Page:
Culture Question:

What is the difference between Chinese football culture and Western football culture?

(posted: May 5, 2011)

The first thing to realize is that there is no monolithic 'Western football culture'. There are many cultures within the larger catch-all of Western Culture and each of these cultures brings its own cultural flavor to its football culture. As Rogue Parrish outlines in The Culture of Football and Soccer, in the Netherlands "male fans wear orange milkmaid outfits, contact lenses and wigs to World Cup contests" while fans from Norway will be dressed in "head-to-toe Viking regalia".

While there are these cultural variations, the biggest difference between football cultures in Europe and China is probably the size of the hardcore fan base. In many parts of Europe (and South America and Africa, but NOT in North America) huge numbers of people in the general population treat football as "a matter of life and death" (Parrish). Football teams in these places can become symbols of their countries' identities.

This hasn't really happened in China, though football goes back a long way in China. FIFA has said that "the very earliest form of the game for which there is scientific evidence was an exercise from a military manual dating back to the second and third centuries BC in China." Despite this historical legacy, China does not have organized youth football leagues. The focus of football skills development in China has been on the elite level of players only, with no amateur system to nurture players on their way to becoming professionals. This strategy has not worked for developing a Chinese football team that can take on the world. China's national team has had a rocky go of it and doesn't always make it into the World Cup, resulting in Chinese fans often lending their support to a foreign team during World Cup play.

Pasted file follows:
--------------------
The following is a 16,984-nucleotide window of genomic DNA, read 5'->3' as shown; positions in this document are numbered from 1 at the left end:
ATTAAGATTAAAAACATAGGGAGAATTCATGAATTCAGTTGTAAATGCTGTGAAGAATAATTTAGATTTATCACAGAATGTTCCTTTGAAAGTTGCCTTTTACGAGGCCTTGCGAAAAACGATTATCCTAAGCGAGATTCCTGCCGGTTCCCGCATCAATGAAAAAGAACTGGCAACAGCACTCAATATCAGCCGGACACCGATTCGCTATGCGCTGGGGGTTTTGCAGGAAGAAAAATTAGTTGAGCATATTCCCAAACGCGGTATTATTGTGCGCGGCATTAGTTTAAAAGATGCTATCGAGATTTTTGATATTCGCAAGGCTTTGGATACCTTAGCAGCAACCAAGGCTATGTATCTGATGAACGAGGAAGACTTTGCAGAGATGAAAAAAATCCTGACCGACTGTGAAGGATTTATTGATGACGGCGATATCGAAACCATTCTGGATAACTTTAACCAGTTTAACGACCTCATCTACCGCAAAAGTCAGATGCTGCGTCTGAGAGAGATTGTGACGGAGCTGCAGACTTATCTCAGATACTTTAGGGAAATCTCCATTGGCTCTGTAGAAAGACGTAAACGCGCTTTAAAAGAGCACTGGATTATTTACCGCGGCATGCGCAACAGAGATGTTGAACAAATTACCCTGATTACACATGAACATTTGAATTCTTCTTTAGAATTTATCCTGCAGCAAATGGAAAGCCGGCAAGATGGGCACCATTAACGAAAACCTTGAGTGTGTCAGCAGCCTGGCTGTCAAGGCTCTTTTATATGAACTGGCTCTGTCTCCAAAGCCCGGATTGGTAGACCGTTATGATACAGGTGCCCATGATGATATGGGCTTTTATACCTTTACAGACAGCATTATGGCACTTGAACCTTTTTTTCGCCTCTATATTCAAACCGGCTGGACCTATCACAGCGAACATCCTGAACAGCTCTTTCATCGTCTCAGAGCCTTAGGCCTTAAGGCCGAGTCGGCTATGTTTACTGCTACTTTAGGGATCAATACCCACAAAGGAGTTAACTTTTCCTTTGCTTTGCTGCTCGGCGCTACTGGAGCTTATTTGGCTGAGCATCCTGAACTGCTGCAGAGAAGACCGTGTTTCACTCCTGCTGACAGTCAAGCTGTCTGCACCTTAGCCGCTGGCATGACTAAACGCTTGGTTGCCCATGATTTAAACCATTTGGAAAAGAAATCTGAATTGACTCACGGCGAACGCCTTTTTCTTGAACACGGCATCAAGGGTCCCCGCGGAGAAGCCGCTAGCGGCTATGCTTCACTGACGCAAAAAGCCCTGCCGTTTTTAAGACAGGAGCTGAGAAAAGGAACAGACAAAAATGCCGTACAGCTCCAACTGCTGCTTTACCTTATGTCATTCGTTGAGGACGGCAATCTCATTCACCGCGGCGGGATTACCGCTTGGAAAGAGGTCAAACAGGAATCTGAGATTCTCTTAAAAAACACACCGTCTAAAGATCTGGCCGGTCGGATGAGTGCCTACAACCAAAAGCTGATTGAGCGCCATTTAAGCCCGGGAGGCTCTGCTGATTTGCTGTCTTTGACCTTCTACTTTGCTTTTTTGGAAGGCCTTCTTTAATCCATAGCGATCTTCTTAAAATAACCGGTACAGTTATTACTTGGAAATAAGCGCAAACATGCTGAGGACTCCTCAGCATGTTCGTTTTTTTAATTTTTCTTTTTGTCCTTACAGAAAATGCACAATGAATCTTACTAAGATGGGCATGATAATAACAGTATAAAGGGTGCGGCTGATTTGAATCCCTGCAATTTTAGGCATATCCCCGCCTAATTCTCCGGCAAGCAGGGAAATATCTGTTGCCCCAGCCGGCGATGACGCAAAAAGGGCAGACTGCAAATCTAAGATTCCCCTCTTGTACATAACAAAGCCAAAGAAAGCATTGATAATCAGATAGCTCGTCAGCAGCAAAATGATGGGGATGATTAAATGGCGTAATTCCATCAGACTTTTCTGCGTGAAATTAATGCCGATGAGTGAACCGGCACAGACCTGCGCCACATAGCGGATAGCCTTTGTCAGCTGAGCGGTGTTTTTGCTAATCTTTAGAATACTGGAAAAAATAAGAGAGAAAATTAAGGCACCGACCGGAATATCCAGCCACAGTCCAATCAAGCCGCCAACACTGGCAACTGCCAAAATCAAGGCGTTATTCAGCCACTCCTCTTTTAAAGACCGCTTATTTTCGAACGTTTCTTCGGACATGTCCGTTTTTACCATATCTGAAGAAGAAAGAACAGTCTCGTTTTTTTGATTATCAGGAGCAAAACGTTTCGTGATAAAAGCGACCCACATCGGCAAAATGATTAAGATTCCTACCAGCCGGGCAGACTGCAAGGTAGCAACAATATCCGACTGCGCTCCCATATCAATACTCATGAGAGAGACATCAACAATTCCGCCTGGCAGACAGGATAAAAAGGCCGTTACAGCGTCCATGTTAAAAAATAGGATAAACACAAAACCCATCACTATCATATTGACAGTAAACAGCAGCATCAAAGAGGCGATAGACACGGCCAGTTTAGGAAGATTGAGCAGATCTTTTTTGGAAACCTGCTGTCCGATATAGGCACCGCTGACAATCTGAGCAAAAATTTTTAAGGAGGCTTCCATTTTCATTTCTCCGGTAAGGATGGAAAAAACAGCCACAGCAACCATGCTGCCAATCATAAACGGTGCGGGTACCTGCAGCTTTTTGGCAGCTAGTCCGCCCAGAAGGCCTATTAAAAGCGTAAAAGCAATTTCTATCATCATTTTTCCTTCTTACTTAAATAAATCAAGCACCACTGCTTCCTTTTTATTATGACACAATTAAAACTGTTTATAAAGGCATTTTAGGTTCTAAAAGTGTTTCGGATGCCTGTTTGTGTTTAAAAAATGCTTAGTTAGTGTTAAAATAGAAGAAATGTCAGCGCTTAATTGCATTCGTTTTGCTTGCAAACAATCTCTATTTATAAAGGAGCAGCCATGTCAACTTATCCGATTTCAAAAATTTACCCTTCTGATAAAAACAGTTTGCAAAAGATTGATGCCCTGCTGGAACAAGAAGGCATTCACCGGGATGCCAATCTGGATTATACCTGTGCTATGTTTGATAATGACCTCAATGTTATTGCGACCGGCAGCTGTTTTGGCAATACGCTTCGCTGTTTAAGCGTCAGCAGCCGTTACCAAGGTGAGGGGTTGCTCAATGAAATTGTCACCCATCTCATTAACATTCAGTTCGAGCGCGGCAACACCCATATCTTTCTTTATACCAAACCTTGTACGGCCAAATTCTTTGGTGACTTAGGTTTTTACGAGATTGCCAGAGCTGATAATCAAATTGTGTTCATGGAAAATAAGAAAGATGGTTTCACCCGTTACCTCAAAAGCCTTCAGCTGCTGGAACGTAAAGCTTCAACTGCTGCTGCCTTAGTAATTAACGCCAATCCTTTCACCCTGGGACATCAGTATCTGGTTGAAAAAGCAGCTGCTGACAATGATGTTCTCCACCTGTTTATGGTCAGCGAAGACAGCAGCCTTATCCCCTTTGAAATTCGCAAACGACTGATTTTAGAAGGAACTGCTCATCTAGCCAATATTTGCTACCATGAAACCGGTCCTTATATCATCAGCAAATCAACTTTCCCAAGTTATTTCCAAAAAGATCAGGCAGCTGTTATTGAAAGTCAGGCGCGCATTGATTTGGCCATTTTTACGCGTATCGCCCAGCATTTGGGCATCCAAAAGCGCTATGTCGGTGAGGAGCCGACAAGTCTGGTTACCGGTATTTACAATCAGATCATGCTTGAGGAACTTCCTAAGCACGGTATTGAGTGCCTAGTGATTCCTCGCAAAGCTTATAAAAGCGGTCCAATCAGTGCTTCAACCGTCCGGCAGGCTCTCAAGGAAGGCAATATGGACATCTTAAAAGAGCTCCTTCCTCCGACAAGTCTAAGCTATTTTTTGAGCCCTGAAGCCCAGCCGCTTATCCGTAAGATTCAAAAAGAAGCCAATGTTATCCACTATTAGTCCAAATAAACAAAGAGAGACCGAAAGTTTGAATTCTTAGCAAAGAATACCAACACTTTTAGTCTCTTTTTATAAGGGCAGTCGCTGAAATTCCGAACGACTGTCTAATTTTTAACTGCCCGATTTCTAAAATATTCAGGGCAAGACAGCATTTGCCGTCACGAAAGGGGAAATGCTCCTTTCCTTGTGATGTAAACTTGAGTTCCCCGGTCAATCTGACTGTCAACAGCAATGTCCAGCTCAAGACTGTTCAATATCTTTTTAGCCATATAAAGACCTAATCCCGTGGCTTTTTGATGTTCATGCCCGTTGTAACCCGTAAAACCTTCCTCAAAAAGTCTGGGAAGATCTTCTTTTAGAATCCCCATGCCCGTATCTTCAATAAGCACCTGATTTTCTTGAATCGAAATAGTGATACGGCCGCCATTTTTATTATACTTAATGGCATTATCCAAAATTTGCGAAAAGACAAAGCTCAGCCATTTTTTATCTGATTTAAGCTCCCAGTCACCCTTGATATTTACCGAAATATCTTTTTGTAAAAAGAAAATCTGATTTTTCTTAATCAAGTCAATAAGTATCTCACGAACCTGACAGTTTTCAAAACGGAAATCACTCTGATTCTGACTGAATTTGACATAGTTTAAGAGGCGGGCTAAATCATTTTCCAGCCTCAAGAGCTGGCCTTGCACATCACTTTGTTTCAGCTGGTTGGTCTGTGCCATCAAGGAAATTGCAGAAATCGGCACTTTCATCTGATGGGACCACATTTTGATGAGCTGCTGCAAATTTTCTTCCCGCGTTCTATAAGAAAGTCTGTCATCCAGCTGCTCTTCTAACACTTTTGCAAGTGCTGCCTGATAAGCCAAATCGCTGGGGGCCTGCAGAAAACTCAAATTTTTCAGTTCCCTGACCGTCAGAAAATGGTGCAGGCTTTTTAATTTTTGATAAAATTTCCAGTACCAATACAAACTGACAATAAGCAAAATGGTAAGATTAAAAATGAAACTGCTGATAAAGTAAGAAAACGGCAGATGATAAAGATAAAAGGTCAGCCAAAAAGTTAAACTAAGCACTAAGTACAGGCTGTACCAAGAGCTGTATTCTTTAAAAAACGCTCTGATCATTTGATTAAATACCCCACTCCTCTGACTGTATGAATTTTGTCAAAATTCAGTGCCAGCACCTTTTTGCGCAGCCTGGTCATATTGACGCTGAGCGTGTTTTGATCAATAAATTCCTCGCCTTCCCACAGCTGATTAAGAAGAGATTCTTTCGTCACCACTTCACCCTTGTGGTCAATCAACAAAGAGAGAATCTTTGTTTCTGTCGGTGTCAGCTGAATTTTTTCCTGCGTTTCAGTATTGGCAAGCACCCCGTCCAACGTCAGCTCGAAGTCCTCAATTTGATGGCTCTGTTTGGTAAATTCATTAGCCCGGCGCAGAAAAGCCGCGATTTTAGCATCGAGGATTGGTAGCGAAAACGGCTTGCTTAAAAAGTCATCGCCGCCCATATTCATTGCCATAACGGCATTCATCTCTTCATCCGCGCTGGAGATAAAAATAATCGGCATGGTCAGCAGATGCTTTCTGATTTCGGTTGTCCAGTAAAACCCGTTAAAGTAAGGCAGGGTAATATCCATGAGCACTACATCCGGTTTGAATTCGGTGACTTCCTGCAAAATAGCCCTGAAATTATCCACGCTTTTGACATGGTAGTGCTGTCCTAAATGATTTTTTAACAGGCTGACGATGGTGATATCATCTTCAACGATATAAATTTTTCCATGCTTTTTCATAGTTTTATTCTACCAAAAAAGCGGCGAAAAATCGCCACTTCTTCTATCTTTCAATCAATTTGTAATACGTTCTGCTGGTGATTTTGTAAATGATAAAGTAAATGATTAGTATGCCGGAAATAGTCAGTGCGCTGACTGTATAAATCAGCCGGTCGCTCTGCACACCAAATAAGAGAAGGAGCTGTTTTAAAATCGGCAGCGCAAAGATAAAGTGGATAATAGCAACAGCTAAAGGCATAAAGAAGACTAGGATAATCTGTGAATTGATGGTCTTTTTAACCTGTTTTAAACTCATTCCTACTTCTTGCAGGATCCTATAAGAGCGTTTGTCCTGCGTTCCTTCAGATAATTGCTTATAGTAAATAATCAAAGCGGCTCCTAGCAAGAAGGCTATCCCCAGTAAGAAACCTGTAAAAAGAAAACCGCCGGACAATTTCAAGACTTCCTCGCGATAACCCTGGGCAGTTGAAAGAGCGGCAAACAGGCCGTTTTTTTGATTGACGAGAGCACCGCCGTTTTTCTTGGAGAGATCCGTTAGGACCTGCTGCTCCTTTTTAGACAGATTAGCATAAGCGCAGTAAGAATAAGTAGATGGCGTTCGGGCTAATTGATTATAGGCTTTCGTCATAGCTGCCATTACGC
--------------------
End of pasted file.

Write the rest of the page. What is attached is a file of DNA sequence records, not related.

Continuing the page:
A similar thing happens in Canada and the U.S., which generally don't share football (or soccer as it is known in North America) fever with the rest of the world. The majority of North American sports fans are just not interested in watching soccer (football). (I have a write-up about why that is here.) Most of the hardcore football fans in these two Western countries are 1st or 2nd generation immigrants from countries with strong football traditions. As a result, Canada and the U.S. probably see more foreign flags than national flags flying within their borders during the World Cup season.

The interest in soccer (football) in North America is growing though. There is even a professional first-division league with 16 American and 2 Canadian teams. And where fans have sprung up, what we see is that "American fans model themselves on the rest of the world [with, for example,] Barra Brava, the fan group allied to D.C. United, lighting sparklers during home games, jumping on the bleachers of RFK Stadium and noise making on snare drums, whistles, cowbells, bagpipes and an English hunting horn." (Parrish)

Noise-making seems to be a common theme in football cultures around the world, including in China. The relatively small set of hardcore fans of the Chinese team Beijing Guo An "sing chant and cheer almost non stop throughout the game." (Carney) You can see some of this Chinese fan excitement on this site.


  1. Carney, Peter. “Football in China”, July 8, 2010. (, 5-May-2011.

  2. FIFA. “The History of Football - the Origins”, 1994-2011. ( historygame1.html), 5-May-2011.

  3. Parrish, Rogue. “The Culture of Football and Soccer”, January 13, 2011. (, 5-May-2011.

  4. Ricardson, Egan. “Bamboo Goalposts by Rowan Simons”, May 23, 2010. (, 5-May-2011.

  5. Simon. "Why Chinese Youth Don't Play Football (And How To Fix This)”, June 24, 2010. (, 5-May-2011.

  6. Wikipedia. "Soccer in the United States". (, 5-May-2011.

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German child football fan in costume and blowing vuvuzela

Chinese football fans cheer